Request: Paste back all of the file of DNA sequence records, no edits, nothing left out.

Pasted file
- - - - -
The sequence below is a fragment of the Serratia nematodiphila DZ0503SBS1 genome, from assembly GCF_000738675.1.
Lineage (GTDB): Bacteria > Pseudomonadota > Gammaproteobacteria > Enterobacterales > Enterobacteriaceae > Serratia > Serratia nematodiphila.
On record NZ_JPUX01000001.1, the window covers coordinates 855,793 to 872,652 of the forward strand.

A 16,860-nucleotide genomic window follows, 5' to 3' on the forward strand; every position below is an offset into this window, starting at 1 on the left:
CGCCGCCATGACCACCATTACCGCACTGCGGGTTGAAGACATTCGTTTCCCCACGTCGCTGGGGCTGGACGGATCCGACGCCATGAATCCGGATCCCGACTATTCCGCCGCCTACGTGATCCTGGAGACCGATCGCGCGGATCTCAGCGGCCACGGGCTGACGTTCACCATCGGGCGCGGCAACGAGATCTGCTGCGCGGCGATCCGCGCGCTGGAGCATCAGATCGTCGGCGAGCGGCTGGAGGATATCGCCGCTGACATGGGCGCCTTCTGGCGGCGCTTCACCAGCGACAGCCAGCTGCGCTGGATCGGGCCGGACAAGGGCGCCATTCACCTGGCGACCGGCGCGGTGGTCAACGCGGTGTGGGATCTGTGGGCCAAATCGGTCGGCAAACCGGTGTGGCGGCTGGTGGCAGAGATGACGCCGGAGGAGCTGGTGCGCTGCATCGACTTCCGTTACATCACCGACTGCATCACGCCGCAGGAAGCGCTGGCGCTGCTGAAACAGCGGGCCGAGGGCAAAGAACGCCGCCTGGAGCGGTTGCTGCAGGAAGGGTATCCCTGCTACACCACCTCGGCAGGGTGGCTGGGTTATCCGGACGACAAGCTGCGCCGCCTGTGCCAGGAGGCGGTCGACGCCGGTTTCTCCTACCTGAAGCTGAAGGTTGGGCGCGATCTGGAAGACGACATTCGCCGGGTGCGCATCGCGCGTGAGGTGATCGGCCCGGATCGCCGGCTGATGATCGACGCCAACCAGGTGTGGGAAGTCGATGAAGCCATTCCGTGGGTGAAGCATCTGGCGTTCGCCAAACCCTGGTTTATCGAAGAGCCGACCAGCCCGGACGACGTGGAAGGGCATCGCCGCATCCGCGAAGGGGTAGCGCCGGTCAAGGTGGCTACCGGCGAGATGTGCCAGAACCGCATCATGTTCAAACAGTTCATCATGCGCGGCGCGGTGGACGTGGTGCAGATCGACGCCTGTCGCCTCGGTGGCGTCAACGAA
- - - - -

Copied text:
The sequence below is a fragment of the Serratia nematodiphila DZ0503SBS1 genome, from assembly GCF_000738675.1.
Lineage (GTDB): Bacteria > Pseudomonadota > Gammaproteobacteria > Enterobacterales > Enterobacteriaceae > Serratia > Serratia nematodiphila.
On record NZ_JPUX01000001.1, the window covers coordinates 855,793 to 872,652 of the forward strand.

A 16,860-nucleotide genomic window follows, 5' to 3' on the forward strand; every position below is an offset into this window, starting at 1 on the left:
CGCCGCCATGACCACCATTACCGCACTGCGGGTTGAAGACATTCGTTTCCCCACGTCGCTGGGGCTGGACGGATCCGACGCCATGAATCCGGATCCCGACTATTCCGCCGCCTACGTGATCCTGGAGACCGATCGCGCGGATCTCAGCGGCCACGGGCTGACGTTCACCATCGGGCGCGGCAACGAGATCTGCTGCGCGGCGATCCGCGCGCTGGAGCATCAGATCGTCGGCGAGCGGCTGGAGGATATCGCCGCTGACATGGGCGCCTTCTGGCGGCGCTTCACCAGCGACAGCCAGCTGCGCTGGATCGGGCCGGACAAGGGCGCCATTCACCTGGCGACCGGCGCGGTGGTCAACGCGGTGTGGGATCTGTGGGCCAAATCGGTCGGCAAACCGGTGTGGCGGCTGGTGGCAGAGATGACGCCGGAGGAGCTGGTGCGCTGCATCGACTTCCGTTACATCACCGACTGCATCACGCCGCAGGAAGCGCTGGCGCTGCTGAAACAGCGGGCCGAGGGCAAAGAACGCCGCCTGGAGCGGTTGCTGCAGGAAGGGTATCCCTGCTACACCACCTCGGCAGGGTGGCTGGGTTATCCGGACGACAAGCTGCGCCGCCTGTGCCAGGAGGCGGTCGACGCCGGTTTCTCCTACCTGAAGCTGAAGGTTGGGCGCGATCTGGAAGACGACATTCGCCGGGTGCGCATCGCGCGTGAGGTGATCGGCCCGGATCGCCGGCTGATGATCGACGCCAACCAGGTGTGGGAAGTCGATGAAGCCATTCCGTGGGTGAAGCATCTGGCGTTCGCCAAACCCTGGTTTATCGAAGAGCCGACCAGCCCGGACGACGTGGAAGGGCATCGCCGCATCCGCGAAGGGGTAGCGCCGGTCAAGGTGGCTACCGGCGAGATGTGCCAGAACCGCATCATGTTCAAACAGTTCATCATGCGCGGCGCGGTGGACGTGGTGCAGATCGACGCCTGTCGCCTCGGTGGCGTCAACGAA